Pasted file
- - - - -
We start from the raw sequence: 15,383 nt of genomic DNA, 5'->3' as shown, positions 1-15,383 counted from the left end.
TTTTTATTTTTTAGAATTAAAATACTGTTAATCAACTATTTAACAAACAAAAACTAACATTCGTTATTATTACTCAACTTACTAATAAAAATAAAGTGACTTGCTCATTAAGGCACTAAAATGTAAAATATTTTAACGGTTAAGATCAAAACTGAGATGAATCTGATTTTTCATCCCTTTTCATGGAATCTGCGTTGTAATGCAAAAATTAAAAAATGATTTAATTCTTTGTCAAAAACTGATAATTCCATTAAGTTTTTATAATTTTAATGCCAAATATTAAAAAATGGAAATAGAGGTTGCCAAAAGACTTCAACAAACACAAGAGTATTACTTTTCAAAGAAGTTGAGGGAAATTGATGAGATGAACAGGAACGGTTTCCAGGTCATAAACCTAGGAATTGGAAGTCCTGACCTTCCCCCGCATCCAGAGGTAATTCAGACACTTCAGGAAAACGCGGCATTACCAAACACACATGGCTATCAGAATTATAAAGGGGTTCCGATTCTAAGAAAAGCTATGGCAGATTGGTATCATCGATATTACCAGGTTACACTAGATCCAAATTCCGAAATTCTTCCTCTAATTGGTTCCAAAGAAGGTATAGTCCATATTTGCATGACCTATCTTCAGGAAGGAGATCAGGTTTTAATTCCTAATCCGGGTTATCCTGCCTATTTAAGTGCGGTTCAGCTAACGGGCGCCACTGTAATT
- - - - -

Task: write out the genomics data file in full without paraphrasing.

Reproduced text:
We start from the raw sequence: 15,383 nt of genomic DNA, 5'->3' as shown, positions 1-15,383 counted from the left end.
TTTTTATTTTTTAGAATTAAAATACTGTTAATCAACTATTTAACAAACAAAAACTAACATTCGTTATTATTACTCAACTTACTAATAAAAATAAAGTGACTTGCTCATTAAGGCACTAAAATGTAAAATATTTTAACGGTTAAGATCAAAACTGAGATGAATCTGATTTTTCATCCCTTTTCATGGAATCTGCGTTGTAATGCAAAAATTAAAAAATGATTTAATTCTTTGTCAAAAACTGATAATTCCATTAAGTTTTTATAATTTTAATGCCAAATATTAAAAAATGGAAATAGAGGTTGCCAAAAGACTTCAACAAACACAAGAGTATTACTTTTCAAAGAAGTTGAGGGAAATTGATGAGATGAACAGGAACGGTTTCCAGGTCATAAACCTAGGAATTGGAAGTCCTGACCTTCCCCCGCATCCAGAGGTAATTCAGACACTTCAGGAAAACGCGGCATTACCAAACACACATGGCTATCAGAATTATAAAGGGGTTCCGATTCTAAGAAAAGCTATGGCAGATTGGTATCATCGATATTACCAGGTTACACTAGATCCAAATTCCGAAATTCTTCCTCTAATTGGTTCCAAAGAAGGTATAGTCCATATTTGCATGACCTATCTTCAGGAAGGAGATCAGGTTTTAATTCCTAATCCGGGTTATCCTGCCTATTTAAGTGCGGTTCAGCTAACGGGCGCCACTGTAATT